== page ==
When asked to clarify if it was under her t-shirt the girl explained: “Yes it was under my t-shirt rubbing his hands up and down.”

The witness added: “If I tried to get up for work, he would just grab my arm.”

“He would make a funny sound like a hissing airplane.”

“We had a helper in the class, and when he came in, he would stop, and then I could go and sit down.”

The trial continues.

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New trees planted to help town



SEVERAL new trees have been planted on Riverside Avenue in Neyland.

They were planted by Grandiflora, courtesy of the Town Council which recently pledged to plant more trees in the town in an attempt to help the environment.

As well as helping the environment, the trees will prevent vehicles from being parked on the grass verges on Riverside Avenue, which had been severely churned up over the winter and looked unsightly.

The Town Council will be working with Pembrokeshire County Council regarding parking issues in Neyland.

The trees will be tended and watered over the summer period to ensure they reach their maximum potential and enhance the area for residents and visitors alike.

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Golden goodbye report likely to be critical



A REPORT by Audit Wales into the departure of former CEO Ian Westley is very likely to contain criticism of senior council officers.

In November 2020, Mr Westley left Pembrokeshire County Council with a £95,000 pay-out, something which has been criticised by a number of councillors.

In a document before the Audit and Governance Committee on Tuesday (April 13), it says that termination payments to Chief Officers are routinely examined by Audit Wales but in the case of Mr Westley, the audit team was unable to locate a recorded decision to enter into the settlement agreement which led to a termination payment being made to the Chief Executive.

An Audit Office spokesperson said: “This appeared unusual and therefore the audit team decided to undertake an early examination of the process that resulted in the payment being made.”

No complaints were raised, by councillors or any other body, with Audit Wales but the number of concerns and questions being raised at following council meetings prompted them to commence an audit.

Audit Wales state: “Our audit fieldwork is substantially complete. However due to the complex nature of some of the issues involved we considered it necessary to take some external legal
advice. We are currently considering that advice. 

“In the near future we will draft a document setting out our provisional findings and conclusions. 

“Once this document is ready we will commence a clearance process to confirm factual accuracy. 

“If the document contains criticism of identifiable individuals, in the first instance we will provide those individuals with any extracts of the document that pertain to them. Once
we have confirmed the factual accuracy with individuals, we will send the full draft document to the Council’s Chief Executive to identify any remaining factual inaccuracies.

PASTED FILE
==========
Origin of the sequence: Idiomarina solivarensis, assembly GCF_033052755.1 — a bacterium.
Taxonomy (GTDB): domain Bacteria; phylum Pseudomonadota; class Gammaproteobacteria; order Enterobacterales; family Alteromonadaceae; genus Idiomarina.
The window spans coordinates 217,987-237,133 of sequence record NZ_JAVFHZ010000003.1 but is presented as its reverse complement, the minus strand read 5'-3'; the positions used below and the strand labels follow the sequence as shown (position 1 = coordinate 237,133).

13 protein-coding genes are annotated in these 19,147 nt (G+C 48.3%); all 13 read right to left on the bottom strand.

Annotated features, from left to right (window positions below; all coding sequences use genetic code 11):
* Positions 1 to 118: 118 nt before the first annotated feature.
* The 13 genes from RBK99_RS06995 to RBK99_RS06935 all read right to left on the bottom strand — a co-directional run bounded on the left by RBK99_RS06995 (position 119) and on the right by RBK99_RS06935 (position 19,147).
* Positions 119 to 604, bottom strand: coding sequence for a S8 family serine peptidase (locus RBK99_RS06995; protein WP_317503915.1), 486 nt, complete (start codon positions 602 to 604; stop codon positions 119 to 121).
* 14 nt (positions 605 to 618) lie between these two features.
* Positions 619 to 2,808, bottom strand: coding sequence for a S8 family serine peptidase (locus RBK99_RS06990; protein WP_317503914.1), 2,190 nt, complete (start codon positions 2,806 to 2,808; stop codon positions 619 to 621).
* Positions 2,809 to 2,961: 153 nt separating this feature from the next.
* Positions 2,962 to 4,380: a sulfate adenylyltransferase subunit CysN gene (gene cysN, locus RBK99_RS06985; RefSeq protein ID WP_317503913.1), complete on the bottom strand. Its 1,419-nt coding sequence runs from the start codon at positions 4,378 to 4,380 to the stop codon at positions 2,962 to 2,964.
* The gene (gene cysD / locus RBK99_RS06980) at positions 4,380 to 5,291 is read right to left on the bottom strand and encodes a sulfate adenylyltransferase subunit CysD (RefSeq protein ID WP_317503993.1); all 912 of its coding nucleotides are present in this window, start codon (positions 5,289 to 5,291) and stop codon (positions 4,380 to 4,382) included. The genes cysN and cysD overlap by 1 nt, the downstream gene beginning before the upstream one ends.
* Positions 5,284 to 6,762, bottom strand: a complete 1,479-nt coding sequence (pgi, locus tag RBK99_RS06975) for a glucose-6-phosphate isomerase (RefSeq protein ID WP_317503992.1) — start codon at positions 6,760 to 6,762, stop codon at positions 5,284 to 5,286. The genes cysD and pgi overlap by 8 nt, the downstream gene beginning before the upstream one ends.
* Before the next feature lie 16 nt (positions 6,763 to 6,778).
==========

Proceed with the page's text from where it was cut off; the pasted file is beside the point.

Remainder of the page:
“We will only issue the finalised document once the clearance process has been completed. #

“We are unable to provide a definitive timetable for reporting because it will depend on the responses we receive within the clearance process.”

Only a handful of senior officers were involved in the procedure surrounding Ian Westley’s departure.

The inference which can be safely drawn from Audit Wales’ report to the Audit Committee is that some of its content will be critical either of councillors, senior officers, or both.

The process of asking those named to respond is known as Maxwellisation, a legal practice that allows persons who are to be criticised in an official report to respond prior to publication.

The report highlights the exceptional nature of the case at Pembrokeshire County Council and demonstrates the sensitivity of the issues raised.

If senior officers are sharply criticised or found to have failed in their duty to their employer, they will almost certainly have to go.

The council’s interim Chief Executive will read the document after maxwellisation.

It is also likely that the council’s newly appointed Chief Executive, Will Bramble, will have a chance to see it.

The Audit Wales spokesperson added: “We are unable to provide a definitive timetable for reporting because it will depend on the responses we receive within the clearance process. We are unable to respond to queries about our emerging findings whilst the audit is progressing, and until we have finalised our conclusions.”

In January, Cllr Jamie Adams had called for the council to commence an internal investigation into Mr Westley’s departure but that was deferred to allow for the Audit Wales review to be completed.

Cllr Adams said that the decision of payment should have been a ‘democratic decision’ and has asked why that wasn’t the case.